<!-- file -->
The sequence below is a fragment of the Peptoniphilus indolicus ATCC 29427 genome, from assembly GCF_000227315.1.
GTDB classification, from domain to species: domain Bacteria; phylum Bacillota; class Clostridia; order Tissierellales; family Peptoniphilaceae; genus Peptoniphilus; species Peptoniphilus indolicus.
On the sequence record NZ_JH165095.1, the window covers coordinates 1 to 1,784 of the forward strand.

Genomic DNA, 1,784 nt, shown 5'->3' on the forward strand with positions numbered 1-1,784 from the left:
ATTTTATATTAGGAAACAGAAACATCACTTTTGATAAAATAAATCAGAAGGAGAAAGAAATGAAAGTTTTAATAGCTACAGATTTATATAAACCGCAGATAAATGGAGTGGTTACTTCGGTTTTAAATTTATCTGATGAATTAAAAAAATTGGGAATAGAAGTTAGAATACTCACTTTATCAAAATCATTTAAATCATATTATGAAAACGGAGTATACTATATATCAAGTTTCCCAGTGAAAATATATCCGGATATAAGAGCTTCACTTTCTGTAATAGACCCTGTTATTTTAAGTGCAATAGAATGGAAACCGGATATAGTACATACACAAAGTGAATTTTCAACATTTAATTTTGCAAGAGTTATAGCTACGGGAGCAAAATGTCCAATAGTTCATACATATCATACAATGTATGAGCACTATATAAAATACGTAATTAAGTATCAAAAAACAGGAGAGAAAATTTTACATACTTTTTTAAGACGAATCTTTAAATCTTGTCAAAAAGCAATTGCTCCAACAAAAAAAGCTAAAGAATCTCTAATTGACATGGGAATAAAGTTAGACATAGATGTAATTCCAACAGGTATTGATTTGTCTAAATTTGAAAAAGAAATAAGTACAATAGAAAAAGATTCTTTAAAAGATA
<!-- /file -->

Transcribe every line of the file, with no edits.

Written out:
The sequence below is a fragment of the Peptoniphilus indolicus ATCC 29427 genome, from assembly GCF_000227315.1.
GTDB classification, from domain to species: domain Bacteria; phylum Bacillota; class Clostridia; order Tissierellales; family Peptoniphilaceae; genus Peptoniphilus; species Peptoniphilus indolicus.
On the sequence record NZ_JH165095.1, the window covers coordinates 1 to 1,784 of the forward strand.

Genomic DNA, 1,784 nt, shown 5'->3' on the forward strand with positions numbered 1-1,784 from the left:
ATTTTATATTAGGAAACAGAAACATCACTTTTGATAAAATAAATCAGAAGGAGAAAGAAATGAAAGTTTTAATAGCTACAGATTTATATAAACCGCAGATAAATGGAGTGGTTACTTCGGTTTTAAATTTATCTGATGAATTAAAAAAATTGGGAATAGAAGTTAGAATACTCACTTTATCAAAATCATTTAAATCATATTATGAAAACGGAGTATACTATATATCAAGTTTCCCAGTGAAAATATATCCGGATATAAGAGCTTCACTTTCTGTAATAGACCCTGTTATTTTAAGTGCAATAGAATGGAAACCGGATATAGTACATACACAAAGTGAATTTTCAACATTTAATTTTGCAAGAGTTATAGCTACGGGAGCAAAATGTCCAATAGTTCATACATATCATACAATGTATGAGCACTATATAAAATACGTAATTAAGTATCAAAAAACAGGAGAGAAAATTTTACATACTTTTTTAAGACGAATCTTTAAATCTTGTCAAAAAGCAATTGCTCCAACAAAAAAAGCTAAAGAATCTCTAATTGACATGGGAATAAAGTTAGACATAGATGTAATTCCAACAGGTATTGATTTGTCTAAATTTGAAAAAGAAATAAGTACAATAGAAAAAGATTCTTTAAAAGATA